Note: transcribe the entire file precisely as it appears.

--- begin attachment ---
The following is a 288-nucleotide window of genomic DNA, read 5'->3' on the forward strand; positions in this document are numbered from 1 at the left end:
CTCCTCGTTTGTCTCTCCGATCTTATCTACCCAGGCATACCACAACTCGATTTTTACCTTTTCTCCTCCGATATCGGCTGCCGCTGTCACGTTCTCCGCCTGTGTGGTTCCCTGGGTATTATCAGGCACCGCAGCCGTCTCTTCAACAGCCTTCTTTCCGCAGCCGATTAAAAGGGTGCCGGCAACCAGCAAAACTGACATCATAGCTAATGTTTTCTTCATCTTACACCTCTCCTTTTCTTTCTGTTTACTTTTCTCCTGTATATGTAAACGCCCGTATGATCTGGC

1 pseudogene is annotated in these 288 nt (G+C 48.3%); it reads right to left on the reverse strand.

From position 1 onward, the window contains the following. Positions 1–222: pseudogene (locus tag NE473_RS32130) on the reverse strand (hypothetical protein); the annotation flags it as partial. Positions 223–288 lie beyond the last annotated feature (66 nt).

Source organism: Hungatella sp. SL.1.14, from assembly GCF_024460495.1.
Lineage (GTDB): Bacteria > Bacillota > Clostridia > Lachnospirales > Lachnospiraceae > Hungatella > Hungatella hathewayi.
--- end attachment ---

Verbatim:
The following is a 288-nucleotide window of genomic DNA, read 5'->3' on the forward strand; positions in this document are numbered from 1 at the left end:
CTCCTCGTTTGTCTCTCCGATCTTATCTACCCAGGCATACCACAACTCGATTTTTACCTTTTCTCCTCCGATATCGGCTGCCGCTGTCACGTTCTCCGCCTGTGTGGTTCCCTGGGTATTATCAGGCACCGCAGCCGTCTCTTCAACAGCCTTCTTTCCGCAGCCGATTAAAAGGGTGCCGGCAACCAGCAAAACTGACATCATAGCTAATGTTTTCTTCATCTTACACCTCTCCTTTTCTTTCTGTTTACTTTTCTCCTGTATATGTAAACGCCCGTATGATCTGGC

1 pseudogene is annotated in these 288 nt (G+C 48.3%); it reads right to left on the reverse strand.

From position 1 onward, the window contains the following. Positions 1–222: pseudogene (locus tag NE473_RS32130) on the reverse strand (hypothetical protein); the annotation flags it as partial. Positions 223–288 lie beyond the last annotated feature (66 nt).

Source organism: Hungatella sp. SL.1.14, from assembly GCF_024460495.1.
Lineage (GTDB): Bacteria > Bacillota > Clostridia > Lachnospirales > Lachnospiraceae > Hungatella > Hungatella hathewayi.